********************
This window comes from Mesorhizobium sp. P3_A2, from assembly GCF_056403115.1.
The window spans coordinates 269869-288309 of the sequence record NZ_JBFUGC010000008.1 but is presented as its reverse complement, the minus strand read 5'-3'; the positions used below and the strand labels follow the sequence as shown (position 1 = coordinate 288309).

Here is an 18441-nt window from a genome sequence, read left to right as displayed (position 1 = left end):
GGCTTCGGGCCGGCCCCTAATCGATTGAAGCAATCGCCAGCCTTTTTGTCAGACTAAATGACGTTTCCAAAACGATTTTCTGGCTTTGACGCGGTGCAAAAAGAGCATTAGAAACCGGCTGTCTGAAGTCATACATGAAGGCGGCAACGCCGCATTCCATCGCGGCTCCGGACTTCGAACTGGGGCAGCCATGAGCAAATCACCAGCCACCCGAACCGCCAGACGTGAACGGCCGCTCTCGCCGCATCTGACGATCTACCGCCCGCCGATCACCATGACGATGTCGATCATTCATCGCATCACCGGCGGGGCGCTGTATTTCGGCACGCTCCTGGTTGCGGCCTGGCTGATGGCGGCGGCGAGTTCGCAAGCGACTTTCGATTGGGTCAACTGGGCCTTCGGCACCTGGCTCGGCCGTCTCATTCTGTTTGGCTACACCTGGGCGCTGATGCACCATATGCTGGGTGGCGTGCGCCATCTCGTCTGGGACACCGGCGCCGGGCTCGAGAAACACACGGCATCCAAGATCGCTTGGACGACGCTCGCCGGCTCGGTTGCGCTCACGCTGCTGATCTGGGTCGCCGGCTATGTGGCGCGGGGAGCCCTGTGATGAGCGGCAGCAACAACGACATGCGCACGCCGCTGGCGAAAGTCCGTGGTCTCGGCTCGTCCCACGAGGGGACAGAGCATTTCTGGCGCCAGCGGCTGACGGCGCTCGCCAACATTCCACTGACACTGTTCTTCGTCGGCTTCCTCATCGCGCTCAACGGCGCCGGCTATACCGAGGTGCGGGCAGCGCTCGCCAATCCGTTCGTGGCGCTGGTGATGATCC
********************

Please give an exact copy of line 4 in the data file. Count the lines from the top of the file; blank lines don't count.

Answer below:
GGCTTCGGGCCGGCCCCTAATCGATTGAAGCAATCGCCAGCCTTTTTGTCAGACTAAATGACGTTTCCAAAACGATTTTCTGGCTTTGACGCGGTGCAAAAAGAGCATTAGAAACCGGCTGTCTGAAGTCATACATGAAGGCGGCAACGCCGCATTCCATCGCGGCTCCGGACTTCGAACTGGGGCAGCCATGAGCAAATCACCAGCCACCCGAACCGCCAGACGTGAACGGCCGCTCTCGCCGCATCTGACGATCTACCGCCCGCCGATCACCATGACGATGTCGATCATTCATCGCATCACCGGCGGGGCGCTGTATTTCGGCACGCTCCTGGTTGCGGCCTGGCTGATGGCGGCGGCGAGTTCGCAAGCGACTTTCGATTGGGTCAACTGGGCCTTCGGCACCTGGCTCGGCCGTCTCATTCTGTTTGGCTACACCTGGGCGCTGATGCACCATATGCTGGGTGGCGTGCGCCATCTCGTCTGGGACACCGGCGCCGGGCTCGAGAAACACACGGCATCCAAGATCGCTTGGACGACGCTCGCCGGCTCGGTTGCGCTCACGCTGCTGATCTGGGTCGCCGGCTATGTGGCGCGGGGAGCCCTGTGATGAGCGGCAGCAACAACGACATGCGCACGCCGCTGGCGAAAGTCCGTGGTCTCGGCTCGTCCCACGAGGGGACAGAGCATTTCTGGCGCCAGCGGCTGACGGCGCTCGCCAACATTCCACTGACACTGTTCTTCGTCGGCTTCCTCATCGCGCTCAACGGCGCCGGCTATACCGAGGTGCGGGCAGCGCTCGCCAATCCGTTCGTGGCGCTGGTGATGATCC